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Crime and Speculation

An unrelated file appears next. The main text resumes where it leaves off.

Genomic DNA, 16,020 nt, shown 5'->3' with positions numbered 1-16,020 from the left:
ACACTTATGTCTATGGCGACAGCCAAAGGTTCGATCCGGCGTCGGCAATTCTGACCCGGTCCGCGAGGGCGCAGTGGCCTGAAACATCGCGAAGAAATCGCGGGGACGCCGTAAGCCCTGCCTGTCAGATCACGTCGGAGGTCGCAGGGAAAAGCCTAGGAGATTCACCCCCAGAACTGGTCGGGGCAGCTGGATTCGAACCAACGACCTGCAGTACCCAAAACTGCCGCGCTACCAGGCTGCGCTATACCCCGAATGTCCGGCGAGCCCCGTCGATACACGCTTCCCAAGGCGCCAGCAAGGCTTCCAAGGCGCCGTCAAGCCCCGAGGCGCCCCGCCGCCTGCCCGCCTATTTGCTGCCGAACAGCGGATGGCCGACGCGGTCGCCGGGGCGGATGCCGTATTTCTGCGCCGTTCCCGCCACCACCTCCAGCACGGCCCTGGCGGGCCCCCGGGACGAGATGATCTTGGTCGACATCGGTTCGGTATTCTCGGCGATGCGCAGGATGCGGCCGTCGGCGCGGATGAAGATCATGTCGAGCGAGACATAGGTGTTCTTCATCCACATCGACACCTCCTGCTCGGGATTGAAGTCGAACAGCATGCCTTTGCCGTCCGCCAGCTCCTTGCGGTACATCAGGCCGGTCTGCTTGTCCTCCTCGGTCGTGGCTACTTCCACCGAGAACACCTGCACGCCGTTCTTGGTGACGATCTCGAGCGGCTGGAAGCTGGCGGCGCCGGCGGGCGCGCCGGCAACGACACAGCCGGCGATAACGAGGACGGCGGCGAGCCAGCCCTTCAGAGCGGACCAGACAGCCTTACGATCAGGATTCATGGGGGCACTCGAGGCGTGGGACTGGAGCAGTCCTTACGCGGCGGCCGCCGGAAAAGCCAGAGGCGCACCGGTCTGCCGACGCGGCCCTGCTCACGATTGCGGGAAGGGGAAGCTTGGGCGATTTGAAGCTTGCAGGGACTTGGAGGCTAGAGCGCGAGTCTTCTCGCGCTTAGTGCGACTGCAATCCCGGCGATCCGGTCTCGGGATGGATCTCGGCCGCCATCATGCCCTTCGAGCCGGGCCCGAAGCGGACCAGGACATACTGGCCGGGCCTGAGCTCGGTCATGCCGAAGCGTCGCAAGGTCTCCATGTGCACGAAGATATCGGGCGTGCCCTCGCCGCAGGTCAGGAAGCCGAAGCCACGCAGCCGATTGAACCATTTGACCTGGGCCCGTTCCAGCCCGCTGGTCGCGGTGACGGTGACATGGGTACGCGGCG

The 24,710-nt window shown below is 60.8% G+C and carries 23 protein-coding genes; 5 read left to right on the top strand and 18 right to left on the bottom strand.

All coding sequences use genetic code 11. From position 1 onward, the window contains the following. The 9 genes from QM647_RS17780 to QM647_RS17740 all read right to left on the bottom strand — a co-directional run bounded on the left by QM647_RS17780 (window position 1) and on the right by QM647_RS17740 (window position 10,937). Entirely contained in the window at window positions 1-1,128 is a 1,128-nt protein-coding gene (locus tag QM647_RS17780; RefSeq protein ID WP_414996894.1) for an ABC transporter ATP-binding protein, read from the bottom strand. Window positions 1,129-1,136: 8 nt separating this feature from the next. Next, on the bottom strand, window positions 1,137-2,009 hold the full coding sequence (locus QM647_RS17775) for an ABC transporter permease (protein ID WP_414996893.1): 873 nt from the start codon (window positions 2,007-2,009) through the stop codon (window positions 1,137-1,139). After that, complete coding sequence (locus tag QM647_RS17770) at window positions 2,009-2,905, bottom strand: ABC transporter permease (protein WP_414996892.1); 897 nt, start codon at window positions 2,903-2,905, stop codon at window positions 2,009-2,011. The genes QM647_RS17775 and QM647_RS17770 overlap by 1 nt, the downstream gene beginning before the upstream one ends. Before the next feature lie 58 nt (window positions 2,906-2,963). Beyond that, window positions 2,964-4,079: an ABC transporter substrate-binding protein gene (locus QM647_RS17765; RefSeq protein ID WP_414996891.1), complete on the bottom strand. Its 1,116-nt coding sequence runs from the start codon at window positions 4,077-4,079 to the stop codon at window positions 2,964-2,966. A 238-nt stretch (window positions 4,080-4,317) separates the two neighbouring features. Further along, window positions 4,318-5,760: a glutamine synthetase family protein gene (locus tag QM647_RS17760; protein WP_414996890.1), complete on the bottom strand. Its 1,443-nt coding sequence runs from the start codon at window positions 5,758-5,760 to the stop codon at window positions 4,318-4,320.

I turned in my first round of edits on book four in the Gethsemane Brown series last week. I needed to reset and recharge after I hit “send” to my editor, so I did what many in need of a reality break do. I grabbed my smartphone and navigated to Netflix. Having been immersed in crime fiction, I browsed the streaming service’s myriad offerings for something different. I binge watched Season Two of “Queer Eye,” which reminded me that good people who love others exist. Then I started scrolling through Netflix’s speculative fiction (which I’m defining broadly as sci-fi, fantasy, horror, and paranormal) offerings to find titles to add to my queue. Turns out, “different” wasn’t that different after all. As I browsed Netflix this weekend, I noticed something about the movies that most interested me. While they were billed as speculative fiction, they all contained a strong crime element. Instead of being labeled sci-fi (or horror or paranormal) with a mystery, they could have been labeled crime fiction with a futuristic (or fantastical or paranormal) spin. “Altered Carbon,” “Bright,” “Ascension,” “Hotel Beau Sejour”—all involve a mystery that must be solved and/or a crime that drives the action. Movies “Alien Nation,” “Blade Runner,” and “Minority Report,” series “Twin Peaks” and “Scream,” and novel “The Space Merchants” are other works that combine crime with speculation. Barnes and Noble posted a couple of listicles on their blog about sci-fi crime novels. “5 Genre-Bending Science-Fictional Crime Novels” lists several sci-fi noir mysteries and “10 Fiendishly Clever Sci-Fi Locked Room Mysteries” lists some classic mysteries that just happen to take place on space stations and in space ships. Some crime writers, like John D. MacDonald and Chris Brookmyre, also wrote science fiction. It’s not surprising that crime blends well with speculative fiction. Mystery and intrigue are page-turners and speculative fiction is often set in mysterious worlds. Both genres often involve a protagonist trying to bring order to chaos or solve a puzzle. And the stakes in both genres are often high—life or death, good or evil. What are some of your favorite speculative crime novels and films?